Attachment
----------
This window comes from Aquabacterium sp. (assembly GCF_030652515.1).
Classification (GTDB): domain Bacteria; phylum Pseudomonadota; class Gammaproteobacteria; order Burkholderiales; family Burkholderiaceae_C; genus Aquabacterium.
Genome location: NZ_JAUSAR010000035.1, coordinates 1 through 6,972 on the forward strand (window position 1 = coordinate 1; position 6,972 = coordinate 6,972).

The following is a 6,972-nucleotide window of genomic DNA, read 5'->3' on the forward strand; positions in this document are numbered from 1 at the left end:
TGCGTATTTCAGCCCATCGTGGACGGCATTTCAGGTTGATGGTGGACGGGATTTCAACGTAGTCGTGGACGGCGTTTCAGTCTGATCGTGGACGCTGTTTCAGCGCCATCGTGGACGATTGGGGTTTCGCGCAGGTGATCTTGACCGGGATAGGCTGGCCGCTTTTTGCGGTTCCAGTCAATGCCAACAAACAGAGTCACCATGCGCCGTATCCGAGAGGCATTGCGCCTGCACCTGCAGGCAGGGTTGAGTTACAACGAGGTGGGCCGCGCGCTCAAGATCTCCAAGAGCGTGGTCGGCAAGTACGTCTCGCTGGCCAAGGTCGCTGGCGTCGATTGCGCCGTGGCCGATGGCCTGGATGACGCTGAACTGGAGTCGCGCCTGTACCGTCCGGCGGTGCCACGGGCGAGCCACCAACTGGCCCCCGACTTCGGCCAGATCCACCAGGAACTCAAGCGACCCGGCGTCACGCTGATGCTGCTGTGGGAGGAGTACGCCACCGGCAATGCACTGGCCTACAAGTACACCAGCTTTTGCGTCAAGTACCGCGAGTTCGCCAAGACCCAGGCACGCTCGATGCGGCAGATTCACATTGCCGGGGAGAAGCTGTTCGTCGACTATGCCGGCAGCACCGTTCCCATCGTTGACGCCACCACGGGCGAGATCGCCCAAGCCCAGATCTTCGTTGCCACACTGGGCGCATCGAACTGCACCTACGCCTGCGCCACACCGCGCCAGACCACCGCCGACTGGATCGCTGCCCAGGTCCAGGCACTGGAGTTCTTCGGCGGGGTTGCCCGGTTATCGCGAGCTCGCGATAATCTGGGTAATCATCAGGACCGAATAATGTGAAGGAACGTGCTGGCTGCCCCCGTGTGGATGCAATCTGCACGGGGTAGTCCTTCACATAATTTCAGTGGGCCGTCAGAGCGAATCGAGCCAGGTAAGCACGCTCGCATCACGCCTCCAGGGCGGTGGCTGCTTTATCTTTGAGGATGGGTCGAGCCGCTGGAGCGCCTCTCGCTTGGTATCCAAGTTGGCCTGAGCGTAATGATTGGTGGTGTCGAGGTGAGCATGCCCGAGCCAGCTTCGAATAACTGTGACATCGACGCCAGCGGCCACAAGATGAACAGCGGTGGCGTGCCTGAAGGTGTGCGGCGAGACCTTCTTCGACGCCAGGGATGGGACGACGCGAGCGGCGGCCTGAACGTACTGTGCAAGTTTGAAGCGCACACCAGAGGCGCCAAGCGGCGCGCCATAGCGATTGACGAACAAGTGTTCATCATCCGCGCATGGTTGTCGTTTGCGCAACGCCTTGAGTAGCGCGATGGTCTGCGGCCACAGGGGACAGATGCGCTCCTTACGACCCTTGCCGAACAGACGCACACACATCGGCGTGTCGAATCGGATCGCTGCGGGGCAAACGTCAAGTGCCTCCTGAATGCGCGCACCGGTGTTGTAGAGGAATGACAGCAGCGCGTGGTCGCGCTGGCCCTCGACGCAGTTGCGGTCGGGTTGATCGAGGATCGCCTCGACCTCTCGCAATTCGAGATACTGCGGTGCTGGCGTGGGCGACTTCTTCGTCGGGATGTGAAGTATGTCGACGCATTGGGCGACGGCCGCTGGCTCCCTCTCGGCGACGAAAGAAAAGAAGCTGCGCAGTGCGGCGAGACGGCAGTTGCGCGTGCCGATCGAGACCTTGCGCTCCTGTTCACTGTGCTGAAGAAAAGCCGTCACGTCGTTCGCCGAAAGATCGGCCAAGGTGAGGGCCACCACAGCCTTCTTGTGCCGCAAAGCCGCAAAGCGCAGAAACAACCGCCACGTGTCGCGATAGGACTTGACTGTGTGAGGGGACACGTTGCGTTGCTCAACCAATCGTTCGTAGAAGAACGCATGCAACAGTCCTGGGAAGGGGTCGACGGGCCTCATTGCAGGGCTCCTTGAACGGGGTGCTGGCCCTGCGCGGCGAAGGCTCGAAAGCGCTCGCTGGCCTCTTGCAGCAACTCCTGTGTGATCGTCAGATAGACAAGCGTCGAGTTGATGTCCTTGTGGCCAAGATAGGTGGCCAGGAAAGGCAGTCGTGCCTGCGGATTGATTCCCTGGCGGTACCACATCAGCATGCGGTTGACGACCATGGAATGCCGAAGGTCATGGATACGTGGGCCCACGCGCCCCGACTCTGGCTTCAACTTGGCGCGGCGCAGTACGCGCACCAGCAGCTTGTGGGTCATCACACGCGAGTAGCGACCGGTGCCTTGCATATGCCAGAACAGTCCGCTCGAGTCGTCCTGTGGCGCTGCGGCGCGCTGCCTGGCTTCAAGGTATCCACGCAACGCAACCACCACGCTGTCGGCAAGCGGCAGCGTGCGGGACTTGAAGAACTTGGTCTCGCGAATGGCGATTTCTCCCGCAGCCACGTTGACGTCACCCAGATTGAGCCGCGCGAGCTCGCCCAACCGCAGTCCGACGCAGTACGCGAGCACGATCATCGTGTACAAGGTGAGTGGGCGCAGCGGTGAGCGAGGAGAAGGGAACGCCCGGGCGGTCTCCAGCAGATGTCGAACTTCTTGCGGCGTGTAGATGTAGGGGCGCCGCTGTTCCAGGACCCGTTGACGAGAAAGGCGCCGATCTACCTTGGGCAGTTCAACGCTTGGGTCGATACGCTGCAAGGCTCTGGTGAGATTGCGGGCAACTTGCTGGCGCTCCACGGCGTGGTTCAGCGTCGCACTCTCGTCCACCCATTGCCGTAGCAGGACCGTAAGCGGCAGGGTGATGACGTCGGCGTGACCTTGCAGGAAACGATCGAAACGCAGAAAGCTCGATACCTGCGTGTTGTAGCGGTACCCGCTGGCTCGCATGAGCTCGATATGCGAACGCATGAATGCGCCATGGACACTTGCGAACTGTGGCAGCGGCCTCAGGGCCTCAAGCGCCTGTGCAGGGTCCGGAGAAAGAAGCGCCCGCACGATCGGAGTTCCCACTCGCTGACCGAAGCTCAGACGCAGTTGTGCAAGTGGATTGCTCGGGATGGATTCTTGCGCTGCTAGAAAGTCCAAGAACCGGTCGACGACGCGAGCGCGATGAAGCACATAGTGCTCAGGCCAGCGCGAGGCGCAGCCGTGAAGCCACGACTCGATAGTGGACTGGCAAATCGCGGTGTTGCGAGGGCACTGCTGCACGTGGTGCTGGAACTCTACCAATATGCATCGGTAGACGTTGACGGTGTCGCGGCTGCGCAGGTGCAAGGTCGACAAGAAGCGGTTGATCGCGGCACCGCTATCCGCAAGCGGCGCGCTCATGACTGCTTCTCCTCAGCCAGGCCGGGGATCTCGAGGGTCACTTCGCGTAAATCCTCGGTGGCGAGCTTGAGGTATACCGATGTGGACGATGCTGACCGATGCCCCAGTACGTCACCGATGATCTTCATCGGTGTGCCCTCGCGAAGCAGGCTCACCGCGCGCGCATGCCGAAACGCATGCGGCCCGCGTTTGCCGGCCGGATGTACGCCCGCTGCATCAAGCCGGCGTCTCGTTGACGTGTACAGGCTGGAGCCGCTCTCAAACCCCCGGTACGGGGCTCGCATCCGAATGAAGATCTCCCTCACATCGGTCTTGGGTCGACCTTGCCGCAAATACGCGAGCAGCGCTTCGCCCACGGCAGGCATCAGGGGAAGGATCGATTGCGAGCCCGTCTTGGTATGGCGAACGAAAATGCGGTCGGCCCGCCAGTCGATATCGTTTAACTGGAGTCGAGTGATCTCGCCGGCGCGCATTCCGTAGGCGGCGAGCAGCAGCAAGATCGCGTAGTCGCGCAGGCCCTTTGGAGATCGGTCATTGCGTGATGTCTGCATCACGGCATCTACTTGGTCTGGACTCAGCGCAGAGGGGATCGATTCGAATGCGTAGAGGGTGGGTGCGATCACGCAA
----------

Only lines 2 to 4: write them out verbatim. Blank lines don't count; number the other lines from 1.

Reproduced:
Classification (GTDB): domain Bacteria; phylum Pseudomonadota; class Gammaproteobacteria; order Burkholderiales; family Burkholderiaceae_C; genus Aquabacterium.
Genome location: NZ_JAUSAR010000035.1, coordinates 1 through 6,972 on the forward strand (window position 1 = coordinate 1; position 6,972 = coordinate 6,972).

The following is a 6,972-nucleotide window of genomic DNA, read 5'->3' on the forward strand; positions in this document are numbered from 1 at the left end: